Appeals of Pakistan’s former cricketers Salman Butt and Mohammad Asif against their ICC bans have been rejected by the Court of Arbitration for Sport (CAS).

[caption id="attachment_584" align="alignright" width="300"]Salman Butt, Mohammad Asif and Mohammad Amir, were found guilty in an English criminal trial of spot-fixing (Photo: Getty Images) Salman Butt, Mohammad Asif and Mohammad Amir, were found guilty in an English criminal trial of spot-fixing (Photo: Getty Images)[/caption]

The ICC banned Butt and Asif, along with teammate Mohammad Aamer, in 2011 after they were found guilty of deliberately contriving no-balls in return for money in the Lord’s Test in England in 2010.

"The panel was satisfied beyond reasonable doubt that Mr. Asif was party to the spot-fixing conspiracy," the CAS said in a statement.

The duo’s appeals were heard by a three-member CAS panel led by lawyer Graham Mew and accompanied by Romano Subiotto and Robert Reid.

Butt's legal adviser Amer Rahman said Butt and he were “bitterly disappointed” with the CAS verdict. He said Butt vowed to keep on fighting until his ban would be overturned. "We will not be giving up. In the coming days and weeks, we will be exploring every other available avenue."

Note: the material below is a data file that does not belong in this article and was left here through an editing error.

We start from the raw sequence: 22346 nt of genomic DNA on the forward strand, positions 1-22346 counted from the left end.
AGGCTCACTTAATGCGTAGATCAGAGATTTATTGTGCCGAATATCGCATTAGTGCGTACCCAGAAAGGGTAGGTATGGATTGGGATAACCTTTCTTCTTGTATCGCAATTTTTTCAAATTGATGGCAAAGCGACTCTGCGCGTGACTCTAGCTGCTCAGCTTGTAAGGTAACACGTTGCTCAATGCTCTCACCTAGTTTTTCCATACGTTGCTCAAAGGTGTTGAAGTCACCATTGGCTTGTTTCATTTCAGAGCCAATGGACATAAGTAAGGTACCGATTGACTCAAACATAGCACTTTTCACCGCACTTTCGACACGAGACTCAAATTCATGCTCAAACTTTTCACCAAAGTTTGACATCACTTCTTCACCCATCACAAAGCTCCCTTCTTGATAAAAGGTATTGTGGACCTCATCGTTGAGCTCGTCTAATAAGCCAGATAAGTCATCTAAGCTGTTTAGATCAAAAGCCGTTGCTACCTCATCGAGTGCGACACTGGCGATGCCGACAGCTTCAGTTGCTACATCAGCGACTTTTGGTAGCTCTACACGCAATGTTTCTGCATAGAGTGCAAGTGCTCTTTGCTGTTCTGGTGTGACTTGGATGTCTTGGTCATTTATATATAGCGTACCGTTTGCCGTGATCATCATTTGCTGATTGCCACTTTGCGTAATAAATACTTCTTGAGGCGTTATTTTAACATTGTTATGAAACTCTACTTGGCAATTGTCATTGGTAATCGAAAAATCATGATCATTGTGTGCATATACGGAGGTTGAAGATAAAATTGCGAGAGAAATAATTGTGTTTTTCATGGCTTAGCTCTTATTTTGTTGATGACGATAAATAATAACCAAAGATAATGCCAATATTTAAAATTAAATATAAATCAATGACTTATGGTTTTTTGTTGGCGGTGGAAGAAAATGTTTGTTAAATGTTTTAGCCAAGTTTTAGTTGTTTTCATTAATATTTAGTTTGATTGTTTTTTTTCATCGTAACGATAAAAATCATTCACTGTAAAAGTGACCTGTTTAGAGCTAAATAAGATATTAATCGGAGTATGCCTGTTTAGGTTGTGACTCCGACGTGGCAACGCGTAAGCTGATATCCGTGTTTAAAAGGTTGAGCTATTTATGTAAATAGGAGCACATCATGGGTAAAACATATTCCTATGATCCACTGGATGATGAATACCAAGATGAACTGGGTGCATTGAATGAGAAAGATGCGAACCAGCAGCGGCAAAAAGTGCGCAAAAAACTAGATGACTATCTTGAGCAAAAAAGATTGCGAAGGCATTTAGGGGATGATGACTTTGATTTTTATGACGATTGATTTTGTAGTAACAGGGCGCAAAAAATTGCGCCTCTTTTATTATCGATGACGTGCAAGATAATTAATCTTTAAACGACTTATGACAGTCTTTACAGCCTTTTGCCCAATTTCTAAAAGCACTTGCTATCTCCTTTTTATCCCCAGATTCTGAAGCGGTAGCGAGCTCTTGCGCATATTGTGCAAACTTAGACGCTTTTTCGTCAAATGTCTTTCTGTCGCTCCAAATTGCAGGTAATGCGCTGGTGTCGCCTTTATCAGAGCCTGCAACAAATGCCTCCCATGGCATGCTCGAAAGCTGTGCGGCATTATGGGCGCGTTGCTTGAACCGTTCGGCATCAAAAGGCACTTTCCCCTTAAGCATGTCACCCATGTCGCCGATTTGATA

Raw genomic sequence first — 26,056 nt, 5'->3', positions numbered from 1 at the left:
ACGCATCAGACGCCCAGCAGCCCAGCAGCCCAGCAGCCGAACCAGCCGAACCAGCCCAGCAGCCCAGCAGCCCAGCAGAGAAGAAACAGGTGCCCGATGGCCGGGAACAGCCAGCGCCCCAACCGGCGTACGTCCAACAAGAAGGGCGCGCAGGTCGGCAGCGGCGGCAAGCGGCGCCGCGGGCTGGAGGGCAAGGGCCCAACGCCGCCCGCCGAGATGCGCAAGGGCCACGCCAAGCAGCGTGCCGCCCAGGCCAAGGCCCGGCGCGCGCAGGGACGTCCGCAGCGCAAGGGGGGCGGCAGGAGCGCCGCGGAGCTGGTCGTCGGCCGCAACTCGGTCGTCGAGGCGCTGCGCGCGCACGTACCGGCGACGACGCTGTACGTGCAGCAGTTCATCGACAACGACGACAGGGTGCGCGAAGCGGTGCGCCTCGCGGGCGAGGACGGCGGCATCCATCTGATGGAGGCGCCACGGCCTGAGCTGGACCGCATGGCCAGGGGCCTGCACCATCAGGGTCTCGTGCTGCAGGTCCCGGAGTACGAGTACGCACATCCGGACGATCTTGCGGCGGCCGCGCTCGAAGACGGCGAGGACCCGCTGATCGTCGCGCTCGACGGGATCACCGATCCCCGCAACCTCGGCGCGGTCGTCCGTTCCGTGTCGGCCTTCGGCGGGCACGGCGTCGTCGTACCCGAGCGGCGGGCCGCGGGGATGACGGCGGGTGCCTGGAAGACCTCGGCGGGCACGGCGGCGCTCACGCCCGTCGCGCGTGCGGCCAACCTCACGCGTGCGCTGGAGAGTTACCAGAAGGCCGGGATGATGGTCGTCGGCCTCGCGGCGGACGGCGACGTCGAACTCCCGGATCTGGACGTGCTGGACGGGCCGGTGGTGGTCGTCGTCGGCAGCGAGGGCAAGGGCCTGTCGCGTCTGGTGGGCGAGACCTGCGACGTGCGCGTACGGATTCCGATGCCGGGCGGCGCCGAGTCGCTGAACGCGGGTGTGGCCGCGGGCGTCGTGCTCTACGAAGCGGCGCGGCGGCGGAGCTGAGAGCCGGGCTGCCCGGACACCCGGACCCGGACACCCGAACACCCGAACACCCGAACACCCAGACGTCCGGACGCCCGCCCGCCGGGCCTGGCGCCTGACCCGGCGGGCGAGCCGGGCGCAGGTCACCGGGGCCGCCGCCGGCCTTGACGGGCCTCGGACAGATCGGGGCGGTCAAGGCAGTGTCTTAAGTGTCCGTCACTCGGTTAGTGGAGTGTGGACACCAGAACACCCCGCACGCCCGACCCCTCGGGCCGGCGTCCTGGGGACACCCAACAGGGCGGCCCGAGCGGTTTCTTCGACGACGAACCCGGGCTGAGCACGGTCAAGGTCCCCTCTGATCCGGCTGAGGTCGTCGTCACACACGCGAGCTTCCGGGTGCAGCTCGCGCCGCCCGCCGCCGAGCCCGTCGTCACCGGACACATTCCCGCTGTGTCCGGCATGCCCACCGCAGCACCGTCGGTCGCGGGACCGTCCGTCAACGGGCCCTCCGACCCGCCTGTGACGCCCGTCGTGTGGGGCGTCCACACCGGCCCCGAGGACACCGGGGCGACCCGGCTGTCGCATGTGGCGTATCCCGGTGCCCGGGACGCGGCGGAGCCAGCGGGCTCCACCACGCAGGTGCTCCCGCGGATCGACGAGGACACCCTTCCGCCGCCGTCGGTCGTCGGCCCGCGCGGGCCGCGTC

Butt, Asif and a third Pakistan player, Mohammad Amir, were found guilty in an English criminal trial of arranging to bowl no-balls for betting scams during the 2010 Test.

In November 2011, a British court jailed Butt for 30 months over the scandal, along with Asif and Amir, but released them last year after they completed half of their sentences.

Under the ban, the trio is not permitted to play any official match – international, domestic or club – before at least September 2015.

On that fateful Pakistan’s tour of England, Butt – who played 33 Tests, 78 ODIs and 24 Twenty20s for Pakistan – was handed over the reins of captaincy and Amir was being regarded as the fastest emerging bowler in the world of cricket.
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